PSN-L Email List Message

Subject: Re: Mass deflection weight test
From: John Lahr johnjan@........
Date: Thu, 01 Nov 2007 11:46:23 -0700

Hi Meredith,

There are two issues involved.  One is the absolute deflection due to 
adding a weight and the other is the electronic response, once some 
motion sensor has been applied.

The absolute deflection when a weight is added is equivalent to 
changing the acceleration of gravity, which is also equivalent to 
applying a constant acceleration.  The deflection will be a function 
of the free period; the greater the period the greater the 
deflection.  This assumes that there is no friction at the hinge.  To 
test various hinges, one would want a very long period 
pendulum.  Then a very small weight should cause a known, specific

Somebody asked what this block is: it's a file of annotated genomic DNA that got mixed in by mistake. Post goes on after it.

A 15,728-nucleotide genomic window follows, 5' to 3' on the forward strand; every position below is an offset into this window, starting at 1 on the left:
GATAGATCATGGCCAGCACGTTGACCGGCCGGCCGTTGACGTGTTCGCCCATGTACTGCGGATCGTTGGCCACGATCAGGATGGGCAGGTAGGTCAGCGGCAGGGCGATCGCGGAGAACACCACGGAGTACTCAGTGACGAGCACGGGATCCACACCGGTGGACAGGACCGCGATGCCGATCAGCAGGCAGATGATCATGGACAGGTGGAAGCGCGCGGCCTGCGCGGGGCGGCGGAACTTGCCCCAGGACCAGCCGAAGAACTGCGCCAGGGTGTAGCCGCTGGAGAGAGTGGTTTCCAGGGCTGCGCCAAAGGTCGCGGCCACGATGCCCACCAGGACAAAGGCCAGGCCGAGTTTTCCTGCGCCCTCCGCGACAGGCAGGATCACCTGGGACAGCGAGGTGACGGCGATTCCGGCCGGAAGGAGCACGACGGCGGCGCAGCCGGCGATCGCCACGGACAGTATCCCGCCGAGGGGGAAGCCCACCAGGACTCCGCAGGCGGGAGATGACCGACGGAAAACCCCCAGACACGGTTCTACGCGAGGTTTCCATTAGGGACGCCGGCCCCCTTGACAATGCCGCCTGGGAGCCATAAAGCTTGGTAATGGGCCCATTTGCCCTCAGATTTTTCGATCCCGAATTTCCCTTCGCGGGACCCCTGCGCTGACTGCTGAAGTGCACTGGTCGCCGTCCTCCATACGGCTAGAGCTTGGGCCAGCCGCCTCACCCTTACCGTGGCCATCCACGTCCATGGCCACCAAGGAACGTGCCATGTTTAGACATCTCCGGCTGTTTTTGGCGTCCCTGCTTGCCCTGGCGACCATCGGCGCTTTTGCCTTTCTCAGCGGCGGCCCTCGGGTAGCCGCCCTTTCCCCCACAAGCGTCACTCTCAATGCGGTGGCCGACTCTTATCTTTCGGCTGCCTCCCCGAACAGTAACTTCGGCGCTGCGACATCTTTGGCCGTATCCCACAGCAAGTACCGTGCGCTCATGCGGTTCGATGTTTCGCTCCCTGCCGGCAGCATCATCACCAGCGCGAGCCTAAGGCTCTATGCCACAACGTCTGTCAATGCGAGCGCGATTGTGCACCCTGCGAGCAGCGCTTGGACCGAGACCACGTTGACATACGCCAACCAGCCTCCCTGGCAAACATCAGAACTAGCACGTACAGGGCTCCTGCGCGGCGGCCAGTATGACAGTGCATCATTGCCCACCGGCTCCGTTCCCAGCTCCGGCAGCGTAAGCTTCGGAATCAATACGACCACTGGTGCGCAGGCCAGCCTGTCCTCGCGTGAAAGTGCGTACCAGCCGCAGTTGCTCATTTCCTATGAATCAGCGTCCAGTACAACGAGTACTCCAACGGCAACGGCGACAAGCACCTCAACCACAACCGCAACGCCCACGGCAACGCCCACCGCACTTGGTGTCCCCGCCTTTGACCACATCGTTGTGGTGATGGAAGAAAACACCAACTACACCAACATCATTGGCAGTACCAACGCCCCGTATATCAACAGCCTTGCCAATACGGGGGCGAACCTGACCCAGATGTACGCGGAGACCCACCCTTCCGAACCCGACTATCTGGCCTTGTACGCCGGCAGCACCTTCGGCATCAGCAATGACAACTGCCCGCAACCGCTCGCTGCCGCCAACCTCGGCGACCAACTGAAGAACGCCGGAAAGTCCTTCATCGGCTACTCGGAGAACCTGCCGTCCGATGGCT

deflection.  If there is less deflection, then the cause must be friction.

Usually the term sensitivity relates to the electronic output per 
unit of motion, measured as displacement or velocity or acceleration 
at a given period.


At 08:26 AM 11/1/2007, you wrote:
>Hi John,
>OK on the correction.  Per your web site, that particular "item" had 
>more to it, than
>what we've texted here of course.  I used a mass head reference 
>object and eyeballed it
>when putting the paper size I used down on the mass.  Suspect one 
>might see the
>deflection of the AS-1 mass also if they "look" for it as described, 
>but without
>dampening or the coil hooked up; in free mass response.  Its rather tough to
>gauge any verticals sensitivity without further completing the whole 
>are much more difficult to adjust and maintain overall.
>On 10/31/07, John Lahr <johnjan@........> wrote:
>The paper I use is 2 cm by 1 cm, with an estimated weight of 0.0338
>gm.  I don't think the
>deflection of the boom could be seen with the eye, but I haven't tried.


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